enteral tube feeding

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1. the taking of food.
2. the giving of food.
3. in the nursing interventions classification, a nursing intervention defined as providing nutritional intake for a patient who is unable to feed self.
artificial feeding feeding of a baby with food other than mother's milk.
bottle feeding in the nursing interventions classification, a nursing intervention defined as preparation and administration of fluids to an infant via a bottle.
breast feeding breastfeeding.
enteral tube feeding in the nursing interventions classification, a nursing intervention defined as delivering nutrients and water through a gastrointestinal tube.
forced feeding administration of food by force to those who cannot or will not receive it.
intravenous feeding administration of nutrient fluids through a vein; see also intravenous infusion and parenteral nutrition.
feeding procedures in the omaha system, any method of giving food or fluid, including breast, formula, intravenous, or tube.
supplemental feeding a planned additional food or nutrient that is added to the usual diet, often as a powder, formula, or tablet.
tube feeding see tube feeding.
Miller-Keane Encyclopedia and Dictionary of Medicine, Nursing, and Allied Health, Seventh Edition. © 2003 by Saunders, an imprint of Elsevier, Inc. All rights reserved.

enteral tube feeding

A means of providing nutrition for a patient unable to consume food normally. The patient may have difficulty with chewing or swallowing or an oral, pharyngeal, or esophageal deformity. The patient is fed an appropriate nutritional formula through a tube passed into the stomach or duodenum from the nasal passage (nasogastric or nasoduodenal tube) or by a gastrostomy tube, gastrostomy button, or gastrojejunostomy tube. Synonym: total enteral nutrition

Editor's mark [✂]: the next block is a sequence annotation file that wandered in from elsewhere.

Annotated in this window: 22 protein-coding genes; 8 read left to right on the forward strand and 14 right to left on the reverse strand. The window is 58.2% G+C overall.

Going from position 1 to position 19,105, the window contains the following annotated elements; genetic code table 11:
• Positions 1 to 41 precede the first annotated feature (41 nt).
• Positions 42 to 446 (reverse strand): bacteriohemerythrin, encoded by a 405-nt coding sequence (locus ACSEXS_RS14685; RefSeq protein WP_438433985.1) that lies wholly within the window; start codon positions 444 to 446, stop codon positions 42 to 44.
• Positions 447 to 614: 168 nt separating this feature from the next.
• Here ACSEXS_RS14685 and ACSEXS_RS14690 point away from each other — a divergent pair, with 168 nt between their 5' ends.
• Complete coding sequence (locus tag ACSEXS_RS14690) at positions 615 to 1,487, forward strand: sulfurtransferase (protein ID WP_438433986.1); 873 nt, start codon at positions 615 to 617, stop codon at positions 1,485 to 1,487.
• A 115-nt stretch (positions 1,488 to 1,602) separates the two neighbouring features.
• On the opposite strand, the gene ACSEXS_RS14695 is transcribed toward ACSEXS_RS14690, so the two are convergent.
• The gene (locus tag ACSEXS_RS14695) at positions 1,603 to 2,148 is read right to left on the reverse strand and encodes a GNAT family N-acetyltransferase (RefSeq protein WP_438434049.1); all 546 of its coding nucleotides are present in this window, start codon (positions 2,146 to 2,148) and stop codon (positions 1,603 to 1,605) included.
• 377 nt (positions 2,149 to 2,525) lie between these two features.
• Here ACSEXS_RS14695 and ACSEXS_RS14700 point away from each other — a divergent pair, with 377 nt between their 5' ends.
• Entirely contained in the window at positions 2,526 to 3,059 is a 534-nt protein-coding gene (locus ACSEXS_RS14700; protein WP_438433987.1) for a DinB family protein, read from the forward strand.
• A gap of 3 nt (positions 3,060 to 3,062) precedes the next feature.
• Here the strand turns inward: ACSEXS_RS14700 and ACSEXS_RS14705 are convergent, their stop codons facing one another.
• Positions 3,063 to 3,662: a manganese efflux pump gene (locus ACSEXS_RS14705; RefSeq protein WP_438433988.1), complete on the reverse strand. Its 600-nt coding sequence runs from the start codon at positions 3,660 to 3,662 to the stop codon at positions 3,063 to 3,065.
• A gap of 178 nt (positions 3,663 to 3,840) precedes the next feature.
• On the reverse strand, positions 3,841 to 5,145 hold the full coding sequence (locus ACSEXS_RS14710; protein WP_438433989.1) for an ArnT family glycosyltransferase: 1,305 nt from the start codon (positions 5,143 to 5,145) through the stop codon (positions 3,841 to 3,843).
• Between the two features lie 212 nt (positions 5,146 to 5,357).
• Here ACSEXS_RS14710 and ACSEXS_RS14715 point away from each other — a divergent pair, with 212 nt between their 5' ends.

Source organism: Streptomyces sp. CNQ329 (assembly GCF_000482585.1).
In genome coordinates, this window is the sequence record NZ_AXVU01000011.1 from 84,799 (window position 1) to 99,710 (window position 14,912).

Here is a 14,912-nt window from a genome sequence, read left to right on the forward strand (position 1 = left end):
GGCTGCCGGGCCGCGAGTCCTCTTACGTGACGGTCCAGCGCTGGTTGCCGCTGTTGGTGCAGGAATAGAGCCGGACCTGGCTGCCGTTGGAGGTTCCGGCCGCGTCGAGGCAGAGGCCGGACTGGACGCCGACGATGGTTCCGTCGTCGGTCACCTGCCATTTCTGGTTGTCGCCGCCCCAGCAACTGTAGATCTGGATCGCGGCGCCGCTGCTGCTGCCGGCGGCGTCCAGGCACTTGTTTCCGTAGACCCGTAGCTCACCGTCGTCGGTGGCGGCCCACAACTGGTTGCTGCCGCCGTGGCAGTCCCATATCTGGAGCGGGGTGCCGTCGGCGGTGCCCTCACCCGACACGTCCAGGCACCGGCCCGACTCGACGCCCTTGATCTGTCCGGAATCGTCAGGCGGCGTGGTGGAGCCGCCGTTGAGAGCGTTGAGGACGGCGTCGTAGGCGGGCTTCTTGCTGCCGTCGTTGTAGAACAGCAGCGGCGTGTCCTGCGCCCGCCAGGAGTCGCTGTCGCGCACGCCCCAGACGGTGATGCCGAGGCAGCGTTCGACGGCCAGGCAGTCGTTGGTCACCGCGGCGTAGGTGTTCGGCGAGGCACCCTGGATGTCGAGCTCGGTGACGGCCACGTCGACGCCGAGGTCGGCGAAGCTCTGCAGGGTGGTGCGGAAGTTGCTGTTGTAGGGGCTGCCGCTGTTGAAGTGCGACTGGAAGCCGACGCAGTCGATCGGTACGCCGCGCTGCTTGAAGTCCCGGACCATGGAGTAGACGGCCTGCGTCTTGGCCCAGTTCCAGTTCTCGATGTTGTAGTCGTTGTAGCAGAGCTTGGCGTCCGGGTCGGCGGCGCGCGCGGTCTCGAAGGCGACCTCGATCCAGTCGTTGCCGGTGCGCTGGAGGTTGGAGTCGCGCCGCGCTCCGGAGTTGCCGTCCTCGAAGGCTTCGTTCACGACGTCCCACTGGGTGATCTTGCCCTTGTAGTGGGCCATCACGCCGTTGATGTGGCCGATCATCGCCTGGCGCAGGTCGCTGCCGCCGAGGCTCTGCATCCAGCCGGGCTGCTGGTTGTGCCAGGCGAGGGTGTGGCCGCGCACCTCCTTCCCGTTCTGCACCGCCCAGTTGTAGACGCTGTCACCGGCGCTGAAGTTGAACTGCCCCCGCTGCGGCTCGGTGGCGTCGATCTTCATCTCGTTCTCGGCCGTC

Patient care

Short-term feeding (less than 4 weeks’ duration) can usually be managed with a nasogastric tube. Longer-term feeding requires a surgically implanted feeding tube. The choice of tube is determined by a number of factors, including the expected duration of feeding, the condition necessitating the feeding, concomitant conditions, and clinician preference. The percutaneous endoscopic gastrostomy tube (PEG) is the most common method for tube insertion. The tube is placed using direct endoscopic visualization through an abdominal incision, and anchored in place with an outer flange and an inner bump or balloon. It enters through the abdominal wall into the stomach. The gastrojejunostomy tube is a smaller-bore tube advanced through the stomach into the jejunum tube. It delivers contents into the jejunum and is used for patients with recurrent aspiration, upper gastrointestinal obstruction or fistula, gastroparesis, and gastroesophogeal reflux. It cannot be used in patients with small bowel disease because it can cause enterocutaneous fistulae. The smaller bore increases the probability of clogging, which requires more frequent tube flushing and replacement. The gastrostomy button prevents some of the chronic complications of gastrostomy tubes (clogging, leaking, and skin irritation). The button is skin level and out of sight when the patient is clothed. It usually replaces a gastrostomy tube 4 weeks after the initial PEG to ensure development of a mature tract. Tube placement is confirmed by X-ray. Health care professionals need to assess the patient (and teach the patient and other care providers how to assess) for leakage (recognizing that high abdominal pressure, as occurs with sneezing or coughing, often causes some normal leakage), skin irritation, infection, and formation of granulation tissue. Nutrition and hydration status and signs and symptoms of aspiration, pneumonia, or GI complications (such as bleeding or peritonitis) also need to be assessed. The professional care provider should use the time with the patient while flushing and assessing tube concerns to teach the patient and family caregivers how to care for the tube and to offer support as the patient and significant others adjust to body image changes and the loss of eating pleasures. Flushing enteral tubes to keep them free from build-up is essential, because unclogging a tube wastes time, effort, and resources. The best method of tube flushing is a matter of active research; local protocols apply. Tubes that cannot be unclogged must be replaced.